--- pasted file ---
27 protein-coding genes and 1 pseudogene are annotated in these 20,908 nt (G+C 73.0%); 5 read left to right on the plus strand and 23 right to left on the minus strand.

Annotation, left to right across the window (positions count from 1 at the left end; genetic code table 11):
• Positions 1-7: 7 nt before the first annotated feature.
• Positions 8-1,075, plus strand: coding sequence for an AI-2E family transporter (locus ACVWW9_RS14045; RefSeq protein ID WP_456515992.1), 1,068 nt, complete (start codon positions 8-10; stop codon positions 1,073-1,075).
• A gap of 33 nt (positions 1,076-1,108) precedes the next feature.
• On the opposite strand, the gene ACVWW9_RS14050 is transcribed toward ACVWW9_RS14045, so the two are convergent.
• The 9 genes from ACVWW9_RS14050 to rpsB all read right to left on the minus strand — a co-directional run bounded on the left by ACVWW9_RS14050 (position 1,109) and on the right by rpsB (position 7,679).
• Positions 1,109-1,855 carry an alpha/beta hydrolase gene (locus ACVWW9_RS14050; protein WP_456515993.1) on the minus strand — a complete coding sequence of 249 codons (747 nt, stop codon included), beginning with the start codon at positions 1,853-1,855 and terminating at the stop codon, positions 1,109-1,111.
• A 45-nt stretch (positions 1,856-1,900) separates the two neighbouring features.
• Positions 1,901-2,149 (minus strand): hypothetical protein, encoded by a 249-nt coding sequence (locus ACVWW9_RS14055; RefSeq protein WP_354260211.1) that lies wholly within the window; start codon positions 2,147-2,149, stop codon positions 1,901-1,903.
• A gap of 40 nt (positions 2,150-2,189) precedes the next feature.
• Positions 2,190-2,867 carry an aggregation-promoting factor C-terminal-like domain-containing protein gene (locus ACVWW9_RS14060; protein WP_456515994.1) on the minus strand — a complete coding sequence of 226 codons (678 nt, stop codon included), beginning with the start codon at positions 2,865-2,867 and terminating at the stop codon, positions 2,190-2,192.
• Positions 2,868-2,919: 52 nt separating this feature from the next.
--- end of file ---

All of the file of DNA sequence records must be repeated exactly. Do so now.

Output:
27 protein-coding genes and 1 pseudogene are annotated in these 20,908 nt (G+C 73.0%); 5 read left to right on the plus strand and 23 right to left on the minus strand.

Annotation, left to right across the window (positions count from 1 at the left end; genetic code table 11):
• Positions 1-7: 7 nt before the first annotated feature.
• Positions 8-1,075, plus strand: coding sequence for an AI-2E family transporter (locus ACVWW9_RS14045; RefSeq protein ID WP_456515992.1), 1,068 nt, complete (start codon positions 8-10; stop codon positions 1,073-1,075).
• A gap of 33 nt (positions 1,076-1,108) precedes the next feature.
• On the opposite strand, the gene ACVWW9_RS14050 is transcribed toward ACVWW9_RS14045, so the two are convergent.
• The 9 genes from ACVWW9_RS14050 to rpsB all read right to left on the minus strand — a co-directional run bounded on the left by ACVWW9_RS14050 (position 1,109) and on the right by rpsB (position 7,679).
• Positions 1,109-1,855 carry an alpha/beta hydrolase gene (locus ACVWW9_RS14050; protein WP_456515993.1) on the minus strand — a complete coding sequence of 249 codons (747 nt, stop codon included), beginning with the start codon at positions 1,853-1,855 and terminating at the stop codon, positions 1,109-1,111.
• A 45-nt stretch (positions 1,856-1,900) separates the two neighbouring features.
• Positions 1,901-2,149 (minus strand): hypothetical protein, encoded by a 249-nt coding sequence (locus ACVWW9_RS14055; RefSeq protein WP_354260211.1) that lies wholly within the window; start codon positions 2,147-2,149, stop codon positions 1,901-1,903.
• A gap of 40 nt (positions 2,150-2,189) precedes the next feature.
• Positions 2,190-2,867 carry an aggregation-promoting factor C-terminal-like domain-containing protein gene (locus ACVWW9_RS14060; protein WP_456515994.1) on the minus strand — a complete coding sequence of 226 codons (678 nt, stop codon included), beginning with the start codon at positions 2,865-2,867 and terminating at the stop codon, positions 2,190-2,192.
• Positions 2,868-2,919: 52 nt separating this feature from the next.